Next, to create an item (that is, a new row) in the "widget" domain, you create an instance of ReplaceableItem and chain a series of attributes to it. Finally, you then create a BatchPutAttributeRequest and send it off to AWS via an instance of AmazonSimpleDBClient.

def data = []

data << new ReplaceableItem().withName("widget_1").withAttributes(
	 new ReplaceableAttribute().withName("name").withValue("px-34"),
         new ReplaceableAttribute().withName("price").withValue("0045.50"))

sdb.batchPutAttributes(new BatchPutAttributesRequest(domain, data))

Notice how the "price" attribute has two leading zeros — because all types in SimpleDB are strings, queries are performed lexicographically. Thus, in order for numeric data to be searchable, it must be the same length. Consequently, all prices, by convention in the aforementioned code, are 6 digits making searches for, let's say, widgets less than $45 work correctly.

It should be noted that the AWS Java API provides helper methods that take care of numeric padding. Consequently, I could have set the attribute value of price like so:

data << new ReplaceableItem().withName("widget_2").withAttributes(
         new ReplaceableAttribute().withName("name").withValue("px-34a"),
         new ReplaceableAttribute().withName("price").withValue(
             SimpleDBUtils.encodeZeroPadding(45.50, 4)))

Querying for data is similar in respects to normal SQL; however, the biggest difference is that domains and item values must be properly quoted in SimpleDB's query language (not to mention, numeric values must be padded). Thus, to find all widgets in my domain with a price less than $50, I must fashion a query as follows:


def query = "select * from ${SimpleDBUtils.quoteName(domain)} where price < " + 
"${SimpleDBUtils.quoteValue(SimpleDBUtils.encodeZeroPadding(50, 4))}"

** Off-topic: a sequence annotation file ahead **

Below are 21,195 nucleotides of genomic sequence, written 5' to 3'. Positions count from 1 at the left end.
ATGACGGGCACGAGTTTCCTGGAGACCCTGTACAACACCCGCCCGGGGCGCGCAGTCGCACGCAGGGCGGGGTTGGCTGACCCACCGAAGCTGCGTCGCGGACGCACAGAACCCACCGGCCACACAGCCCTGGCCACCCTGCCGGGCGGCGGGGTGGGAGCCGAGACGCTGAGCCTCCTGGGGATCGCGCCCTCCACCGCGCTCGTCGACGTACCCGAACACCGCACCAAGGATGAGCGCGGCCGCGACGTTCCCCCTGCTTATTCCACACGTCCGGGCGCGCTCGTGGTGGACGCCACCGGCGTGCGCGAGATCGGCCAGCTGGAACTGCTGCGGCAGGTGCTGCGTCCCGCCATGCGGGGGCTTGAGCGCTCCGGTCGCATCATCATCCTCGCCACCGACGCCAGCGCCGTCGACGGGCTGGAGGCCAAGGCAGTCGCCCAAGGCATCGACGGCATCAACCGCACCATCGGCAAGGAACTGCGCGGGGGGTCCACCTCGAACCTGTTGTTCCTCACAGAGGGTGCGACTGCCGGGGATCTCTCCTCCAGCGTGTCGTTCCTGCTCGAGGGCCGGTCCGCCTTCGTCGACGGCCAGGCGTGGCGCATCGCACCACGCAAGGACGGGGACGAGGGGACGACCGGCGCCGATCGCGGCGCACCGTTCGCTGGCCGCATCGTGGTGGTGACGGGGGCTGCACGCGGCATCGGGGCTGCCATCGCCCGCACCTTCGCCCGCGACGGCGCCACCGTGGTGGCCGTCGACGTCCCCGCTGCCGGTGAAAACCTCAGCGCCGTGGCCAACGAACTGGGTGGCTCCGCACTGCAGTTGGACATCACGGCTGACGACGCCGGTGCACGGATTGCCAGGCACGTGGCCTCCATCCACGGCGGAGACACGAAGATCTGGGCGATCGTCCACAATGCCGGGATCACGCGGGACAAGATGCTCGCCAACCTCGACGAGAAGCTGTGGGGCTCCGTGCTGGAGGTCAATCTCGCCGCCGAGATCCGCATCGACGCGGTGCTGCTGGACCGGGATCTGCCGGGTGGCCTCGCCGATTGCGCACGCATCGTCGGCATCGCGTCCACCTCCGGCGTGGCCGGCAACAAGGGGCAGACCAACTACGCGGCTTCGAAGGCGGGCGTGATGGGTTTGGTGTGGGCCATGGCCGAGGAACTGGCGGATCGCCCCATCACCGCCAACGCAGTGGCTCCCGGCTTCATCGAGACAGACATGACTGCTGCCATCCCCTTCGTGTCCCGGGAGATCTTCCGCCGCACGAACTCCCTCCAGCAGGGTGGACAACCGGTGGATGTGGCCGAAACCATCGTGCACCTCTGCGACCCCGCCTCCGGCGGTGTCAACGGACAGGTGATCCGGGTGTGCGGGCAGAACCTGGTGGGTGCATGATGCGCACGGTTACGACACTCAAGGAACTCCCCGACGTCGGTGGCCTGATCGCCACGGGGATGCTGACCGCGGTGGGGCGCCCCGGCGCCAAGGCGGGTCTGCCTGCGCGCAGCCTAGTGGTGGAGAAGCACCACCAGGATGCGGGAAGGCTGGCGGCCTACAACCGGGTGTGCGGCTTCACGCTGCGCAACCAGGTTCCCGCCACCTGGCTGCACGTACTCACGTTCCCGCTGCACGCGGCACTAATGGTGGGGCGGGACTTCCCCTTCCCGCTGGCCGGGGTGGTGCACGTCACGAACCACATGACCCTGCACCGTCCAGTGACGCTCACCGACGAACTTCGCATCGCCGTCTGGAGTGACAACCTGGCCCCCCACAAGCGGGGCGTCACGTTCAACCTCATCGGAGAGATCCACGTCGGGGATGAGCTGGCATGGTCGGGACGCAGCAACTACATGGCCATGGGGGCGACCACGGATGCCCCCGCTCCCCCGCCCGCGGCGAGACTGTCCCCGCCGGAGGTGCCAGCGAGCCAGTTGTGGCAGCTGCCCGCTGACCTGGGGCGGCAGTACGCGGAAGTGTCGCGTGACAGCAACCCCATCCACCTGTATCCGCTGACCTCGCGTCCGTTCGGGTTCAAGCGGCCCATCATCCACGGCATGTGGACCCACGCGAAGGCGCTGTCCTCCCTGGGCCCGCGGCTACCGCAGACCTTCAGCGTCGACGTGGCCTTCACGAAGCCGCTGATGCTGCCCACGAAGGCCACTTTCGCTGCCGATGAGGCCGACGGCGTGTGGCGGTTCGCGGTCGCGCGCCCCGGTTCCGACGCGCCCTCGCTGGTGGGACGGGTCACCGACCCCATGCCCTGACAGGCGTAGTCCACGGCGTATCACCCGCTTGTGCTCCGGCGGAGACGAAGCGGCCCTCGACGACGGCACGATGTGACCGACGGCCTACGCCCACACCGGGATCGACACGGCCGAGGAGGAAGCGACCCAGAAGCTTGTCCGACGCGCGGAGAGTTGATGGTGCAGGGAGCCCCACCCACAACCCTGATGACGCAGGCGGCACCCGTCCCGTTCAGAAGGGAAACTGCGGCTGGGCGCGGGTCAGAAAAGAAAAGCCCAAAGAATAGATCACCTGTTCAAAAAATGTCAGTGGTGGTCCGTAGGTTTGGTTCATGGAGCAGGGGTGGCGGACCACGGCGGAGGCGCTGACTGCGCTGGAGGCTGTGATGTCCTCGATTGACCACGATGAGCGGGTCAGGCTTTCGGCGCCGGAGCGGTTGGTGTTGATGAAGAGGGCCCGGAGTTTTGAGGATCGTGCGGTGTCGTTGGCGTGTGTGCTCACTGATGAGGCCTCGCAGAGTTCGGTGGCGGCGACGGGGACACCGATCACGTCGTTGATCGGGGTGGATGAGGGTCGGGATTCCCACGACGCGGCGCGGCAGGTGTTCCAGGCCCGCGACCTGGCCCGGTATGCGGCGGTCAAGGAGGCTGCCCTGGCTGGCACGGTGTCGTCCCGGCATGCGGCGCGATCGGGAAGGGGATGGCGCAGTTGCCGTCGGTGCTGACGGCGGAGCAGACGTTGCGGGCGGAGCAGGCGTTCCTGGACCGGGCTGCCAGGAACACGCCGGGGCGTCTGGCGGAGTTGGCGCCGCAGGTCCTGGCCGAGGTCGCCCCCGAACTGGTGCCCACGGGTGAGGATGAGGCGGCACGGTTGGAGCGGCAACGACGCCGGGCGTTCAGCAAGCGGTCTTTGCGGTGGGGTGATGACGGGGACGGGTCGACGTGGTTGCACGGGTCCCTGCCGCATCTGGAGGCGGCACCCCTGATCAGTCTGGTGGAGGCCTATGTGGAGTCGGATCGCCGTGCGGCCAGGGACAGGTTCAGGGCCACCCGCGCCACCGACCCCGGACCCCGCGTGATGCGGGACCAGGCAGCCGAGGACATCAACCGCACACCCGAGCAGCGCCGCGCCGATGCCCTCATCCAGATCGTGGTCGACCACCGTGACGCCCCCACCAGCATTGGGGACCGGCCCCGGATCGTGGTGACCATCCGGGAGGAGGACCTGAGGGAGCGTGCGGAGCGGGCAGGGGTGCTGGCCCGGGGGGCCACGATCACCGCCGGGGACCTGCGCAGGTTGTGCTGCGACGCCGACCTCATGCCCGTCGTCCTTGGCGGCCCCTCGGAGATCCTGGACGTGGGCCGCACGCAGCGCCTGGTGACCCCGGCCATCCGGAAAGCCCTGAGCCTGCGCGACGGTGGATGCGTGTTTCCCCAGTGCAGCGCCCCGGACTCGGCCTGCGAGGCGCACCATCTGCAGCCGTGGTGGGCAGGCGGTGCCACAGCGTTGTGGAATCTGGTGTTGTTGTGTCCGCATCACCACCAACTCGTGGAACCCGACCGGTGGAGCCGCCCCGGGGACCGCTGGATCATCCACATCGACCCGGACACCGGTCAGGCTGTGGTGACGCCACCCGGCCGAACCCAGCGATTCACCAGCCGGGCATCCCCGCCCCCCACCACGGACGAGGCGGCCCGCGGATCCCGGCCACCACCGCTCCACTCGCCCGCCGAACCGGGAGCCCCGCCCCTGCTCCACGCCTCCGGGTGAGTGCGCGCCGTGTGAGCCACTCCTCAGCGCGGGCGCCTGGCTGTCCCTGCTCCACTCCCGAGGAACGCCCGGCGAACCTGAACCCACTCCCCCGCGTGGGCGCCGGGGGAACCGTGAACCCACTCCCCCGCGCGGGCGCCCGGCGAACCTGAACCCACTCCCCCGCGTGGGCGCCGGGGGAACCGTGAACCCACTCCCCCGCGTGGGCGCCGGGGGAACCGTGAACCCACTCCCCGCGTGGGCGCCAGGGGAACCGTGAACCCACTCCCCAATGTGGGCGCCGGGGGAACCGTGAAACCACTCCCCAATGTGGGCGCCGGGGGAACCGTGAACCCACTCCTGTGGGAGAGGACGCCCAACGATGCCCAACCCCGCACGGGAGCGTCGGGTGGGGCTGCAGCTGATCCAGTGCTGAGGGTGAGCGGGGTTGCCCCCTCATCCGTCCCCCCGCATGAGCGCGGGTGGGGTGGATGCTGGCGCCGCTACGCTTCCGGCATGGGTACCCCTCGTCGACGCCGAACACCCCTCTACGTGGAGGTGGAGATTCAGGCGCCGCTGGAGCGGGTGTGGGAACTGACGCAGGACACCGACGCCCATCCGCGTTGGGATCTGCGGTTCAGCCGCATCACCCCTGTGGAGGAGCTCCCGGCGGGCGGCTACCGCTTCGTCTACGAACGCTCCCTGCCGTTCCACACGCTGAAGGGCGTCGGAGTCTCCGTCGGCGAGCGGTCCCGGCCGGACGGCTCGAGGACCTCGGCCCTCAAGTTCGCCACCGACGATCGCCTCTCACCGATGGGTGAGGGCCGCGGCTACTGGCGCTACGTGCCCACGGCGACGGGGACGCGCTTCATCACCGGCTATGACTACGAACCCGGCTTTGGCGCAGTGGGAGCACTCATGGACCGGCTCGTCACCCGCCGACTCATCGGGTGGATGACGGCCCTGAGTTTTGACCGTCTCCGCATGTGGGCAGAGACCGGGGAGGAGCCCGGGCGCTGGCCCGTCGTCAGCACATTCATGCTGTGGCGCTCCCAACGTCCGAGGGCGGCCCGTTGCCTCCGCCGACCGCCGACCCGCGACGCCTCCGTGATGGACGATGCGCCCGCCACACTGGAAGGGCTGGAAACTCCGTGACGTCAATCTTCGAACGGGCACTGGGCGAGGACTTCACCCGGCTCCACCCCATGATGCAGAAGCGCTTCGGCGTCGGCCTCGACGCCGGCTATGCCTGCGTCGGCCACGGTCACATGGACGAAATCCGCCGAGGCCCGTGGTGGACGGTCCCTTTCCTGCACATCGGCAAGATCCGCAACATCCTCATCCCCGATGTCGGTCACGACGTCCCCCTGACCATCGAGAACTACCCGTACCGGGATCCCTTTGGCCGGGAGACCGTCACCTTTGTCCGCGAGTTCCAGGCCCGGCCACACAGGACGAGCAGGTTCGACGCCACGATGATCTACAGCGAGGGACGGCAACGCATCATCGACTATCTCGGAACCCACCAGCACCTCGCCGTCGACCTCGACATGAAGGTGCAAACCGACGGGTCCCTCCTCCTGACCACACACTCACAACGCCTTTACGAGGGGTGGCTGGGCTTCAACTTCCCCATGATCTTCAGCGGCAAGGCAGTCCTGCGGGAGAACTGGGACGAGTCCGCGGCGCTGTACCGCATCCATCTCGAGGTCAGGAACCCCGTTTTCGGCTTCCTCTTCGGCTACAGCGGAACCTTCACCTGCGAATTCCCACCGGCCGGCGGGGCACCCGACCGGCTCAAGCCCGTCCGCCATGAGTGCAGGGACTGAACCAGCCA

def sdbrequest = new SelectRequest(query)

sdb.select(sdbrequest).getItems().each{
  println("Name: " + it.getName())
}

Note the various method calls used to quote names and values in addition to encoding my search value.

The SimpleDB Java API supports creating data and finding data, but it also supports deleting or updating items. The zero administration required to get up and running is a benefit, too. Lastly, there are myriad libraries built on top of SimpleDB (in addition to the SDK offered by AWS) that make working with it even easier.

AWS offers a number of options for data storage. From installing your own datastore on a custom EC2 image to finding an existing AMI configured to your desire, you have a lot of choices and you can opt to exert a very a low level of control over your datastore. If less administration is your desire, then RDS is an excellent choice for highly available, on-demand instances of MySQL or Oracle. And if you're looking for extreme flexibility when it comes to a data model and have little time for administration headaches, then SimpleDB makes an excellent choice.


— Andrew Glover is the CTO of App47, a company specializing in enterprise mobility. He also is the author of easyb, a BDD framework that won the Jolt Award in 2009. Previously, he was the President of Stelligent.